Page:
Famed arthouse director Paul Thomas Anderson’s films are known for their interesting scripts, sprawling cast ensembles, odd twists, and wonderfully off-beat characterizations, often bordering on playful caricature. Booming onto the scene in 1996 with his film Hard Eight (also known as Sydney in other parts of the world), a deep character study of a hitman and his interactions with a hooker and her boyfriend, Anderson would go on to write and direct the latter-day epics Boogie Nights and Magnolia, two films that saw America through his skewed lens. A lot of his characters seem to find their virtue or happiness as a direct result of their imperfections which come as a price of perfection, if you can dig that roundabout kinda thing.
Author Thomas Pynchon’s 2009 novel Inherent Vice seems to be tailor-made for Mr. Anderson and the niche into which he’s settled himself nicely. Once again, a large ensemble unites to tell a very unconventional story that seems to be a cross between Roman Polanski’s masterpiece Chinatown and Rian Johnson’s quirky Brick, two detective films with different stories and approaches, yet very similar in feel. At the center of all these movies is a somewhat eccentric detective (or detective-like character) going about his job in his own peculiar way and getting results in as odd a manner as his methods.
Inherent Vice’s private detective, Larry “Doc” Sportello (Joaquin Phoenix), is less the Jake Gittes of Chinatown and more of a Jeff Spicoli from Fast Times at Ridgemont High; the guy spends a lot of time on the sofa in his beach house smoking dope and being an otherwise unproductive member of society. His friend Sortilege (Joanna Newsom) serves as our narrator who floats in and out of the story, alternating being on-screen to help us understand the plot and abruptly disappearing as soon as her narration’s finished. She’s the first person we see as she describes the momentous event that starts this wacky story chugging along: Doc’s ex-girlfriend Shasta (Katherine Waterston) has come to town, asking for his help.
Shasta’s involved with wealthy landowner Michael Wolfmann (Eric Roberts), whose wife Sloane (Serena Scott Thomas) has cottoned onto their tryst and is planning on overthrowing Michael and taking the money when it’s all done. With that, Doc’s strange journey begins, with all manner of idiosyncratic characters flitting about his sphere of consciousness in the familiar Anderson fashion. Sometimes, they’re here for a second, only to be proclaimed dead the next; sometimes, they serve as Chekov’s Gun (shown early, used later); and sometimes, they’re just along for whatever crazy ride Doc’s taking.
Throwing his weight around is detective heavy Christian “Bigfoot” Bjornsen (Josh Brolin), an official policeman with a badge, an intense dislike towards Doc’s methods, and a sort of jealousy in Doc’s ability to get results. Doc’s hilarious bewilderedness at the kind of actions Bigfoot takes to keep him underfoot make up a lot of the comic content of Inherent Vice, and their scenes together are built of great chemistry, but of a different kind – by not having chemistry. A ying-yang pairing like no other, this results in a lot of humiliation and pain at Doc’s expense; after all, what would you expect from a guy named “Bigfoot”? He’s definitely the Moe to Doc’s Curly, if we’re to think about it in terms of “The Three Stooges.”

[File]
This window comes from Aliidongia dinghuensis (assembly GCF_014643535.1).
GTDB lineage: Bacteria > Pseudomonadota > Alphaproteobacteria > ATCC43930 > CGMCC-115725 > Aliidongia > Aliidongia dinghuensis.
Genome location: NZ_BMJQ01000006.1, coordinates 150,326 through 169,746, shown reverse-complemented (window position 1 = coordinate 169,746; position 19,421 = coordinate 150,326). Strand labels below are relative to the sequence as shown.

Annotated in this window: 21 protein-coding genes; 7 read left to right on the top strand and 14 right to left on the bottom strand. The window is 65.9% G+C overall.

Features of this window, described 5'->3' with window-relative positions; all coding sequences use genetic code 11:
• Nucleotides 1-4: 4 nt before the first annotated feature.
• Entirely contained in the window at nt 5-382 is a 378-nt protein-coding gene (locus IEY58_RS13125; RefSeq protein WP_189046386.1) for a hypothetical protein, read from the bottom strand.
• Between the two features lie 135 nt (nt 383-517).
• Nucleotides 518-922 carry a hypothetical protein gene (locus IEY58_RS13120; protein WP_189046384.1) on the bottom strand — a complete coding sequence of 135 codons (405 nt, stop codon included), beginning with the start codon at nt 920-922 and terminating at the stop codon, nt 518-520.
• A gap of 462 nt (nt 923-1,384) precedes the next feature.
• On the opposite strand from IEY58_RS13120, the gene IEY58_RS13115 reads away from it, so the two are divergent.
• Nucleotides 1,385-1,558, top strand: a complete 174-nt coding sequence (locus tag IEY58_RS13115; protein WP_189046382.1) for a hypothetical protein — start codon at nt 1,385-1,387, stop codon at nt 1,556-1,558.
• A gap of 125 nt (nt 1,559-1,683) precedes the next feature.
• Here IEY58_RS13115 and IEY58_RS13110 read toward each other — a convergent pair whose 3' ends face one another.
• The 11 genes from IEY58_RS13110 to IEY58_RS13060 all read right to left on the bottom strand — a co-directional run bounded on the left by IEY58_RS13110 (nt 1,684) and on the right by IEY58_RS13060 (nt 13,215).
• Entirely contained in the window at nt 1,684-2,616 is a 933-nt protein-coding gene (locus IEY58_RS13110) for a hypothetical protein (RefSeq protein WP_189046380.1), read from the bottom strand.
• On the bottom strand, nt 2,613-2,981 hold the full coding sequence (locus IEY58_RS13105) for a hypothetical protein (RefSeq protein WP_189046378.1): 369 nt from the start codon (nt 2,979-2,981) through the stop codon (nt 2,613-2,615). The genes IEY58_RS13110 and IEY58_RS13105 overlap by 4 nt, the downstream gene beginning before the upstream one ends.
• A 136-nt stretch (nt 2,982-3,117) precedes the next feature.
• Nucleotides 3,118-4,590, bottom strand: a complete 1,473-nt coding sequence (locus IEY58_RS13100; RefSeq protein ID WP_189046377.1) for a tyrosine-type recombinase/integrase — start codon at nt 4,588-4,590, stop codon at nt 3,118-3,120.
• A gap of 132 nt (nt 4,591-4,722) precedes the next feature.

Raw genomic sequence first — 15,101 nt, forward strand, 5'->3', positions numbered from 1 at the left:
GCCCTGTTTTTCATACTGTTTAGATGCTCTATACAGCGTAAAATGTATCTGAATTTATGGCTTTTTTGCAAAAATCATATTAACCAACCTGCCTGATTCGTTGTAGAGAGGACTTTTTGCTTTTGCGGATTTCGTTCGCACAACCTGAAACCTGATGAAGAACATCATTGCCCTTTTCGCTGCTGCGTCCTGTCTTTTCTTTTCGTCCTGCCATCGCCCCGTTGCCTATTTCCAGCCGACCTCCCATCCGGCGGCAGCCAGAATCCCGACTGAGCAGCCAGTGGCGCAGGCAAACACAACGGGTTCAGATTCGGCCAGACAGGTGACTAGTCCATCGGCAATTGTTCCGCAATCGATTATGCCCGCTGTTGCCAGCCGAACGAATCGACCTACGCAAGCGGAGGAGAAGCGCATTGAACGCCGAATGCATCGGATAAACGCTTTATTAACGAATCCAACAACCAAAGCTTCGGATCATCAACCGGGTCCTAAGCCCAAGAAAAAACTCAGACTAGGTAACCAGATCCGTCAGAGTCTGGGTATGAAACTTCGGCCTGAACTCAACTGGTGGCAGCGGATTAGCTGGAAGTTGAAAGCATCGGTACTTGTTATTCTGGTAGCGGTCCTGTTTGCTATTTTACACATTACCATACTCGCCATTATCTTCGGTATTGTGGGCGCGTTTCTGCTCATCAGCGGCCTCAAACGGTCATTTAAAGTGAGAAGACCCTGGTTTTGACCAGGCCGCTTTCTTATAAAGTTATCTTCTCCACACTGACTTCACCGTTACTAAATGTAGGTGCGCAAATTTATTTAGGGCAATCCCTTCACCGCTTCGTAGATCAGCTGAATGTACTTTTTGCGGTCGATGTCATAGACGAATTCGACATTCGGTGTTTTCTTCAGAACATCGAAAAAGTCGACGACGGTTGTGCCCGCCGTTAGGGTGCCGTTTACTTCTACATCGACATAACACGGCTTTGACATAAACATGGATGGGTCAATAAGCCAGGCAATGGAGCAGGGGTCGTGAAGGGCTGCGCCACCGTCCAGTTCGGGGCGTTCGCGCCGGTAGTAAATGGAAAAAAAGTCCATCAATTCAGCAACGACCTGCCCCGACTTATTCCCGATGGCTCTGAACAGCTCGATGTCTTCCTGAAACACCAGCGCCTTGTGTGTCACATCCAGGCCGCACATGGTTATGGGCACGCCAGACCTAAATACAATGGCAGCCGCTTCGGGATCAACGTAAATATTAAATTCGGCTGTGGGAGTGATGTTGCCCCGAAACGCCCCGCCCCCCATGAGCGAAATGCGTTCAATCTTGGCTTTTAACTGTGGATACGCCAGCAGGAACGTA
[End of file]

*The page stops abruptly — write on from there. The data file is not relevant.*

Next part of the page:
Speaking of “The Three Stooges,” there does exist a kind of slapstick absurdity to Inherent Vice. For a film that’s supposed to be as serious as one would expect something from Paul Thomas Anderson to be, I laughed quite a bit at how completely weird things would get. Even a scene where Bigfoot’s beating Doc senseless has a huge undertone of comedy attached to it. It’s as if Anderson, with all his gravitas and straightforward drama, decided to insert an almost parody-like comedy into these proceedings, all the while keeping a straight face. He tends to let scenes breathe and be, sometimes staying a little too long on them, but that’s a lot of what gives Inherent Vice an oddly laid-back, I’ll-get-to-it-when-I-get-to-it kind of vibe. We’re almost made to feel as lackadaisical and lazy as Doc is on his couch, and we can only try to hold on when things get super strange… like when Martin Short appears out of nowhere as a coked-up dentist.
You see? It’s those kinds of late-game antics that Anderson gets up to that make Inherent Vice actually fun, once you realize that Anderson is making a gag comedy under his own rules. Just when you think you’ve seen it all, he goes and proves that you haven’t by throwing another cinematic curveball, throwing Inherent Vice out of the realm of a detective drama and straight into the realm of sendup. You can’t expect to do anything but laugh when you see the kind of people show up for the final drug deal and how they work it. Inherent Vice finds Anderson flexing his absurdity muscles and reaping huge benefits. No matter how all-over-the-place the story may seem, it all makes sense when you seat yourself firmly in Doc’s shoes and hold on for the ride.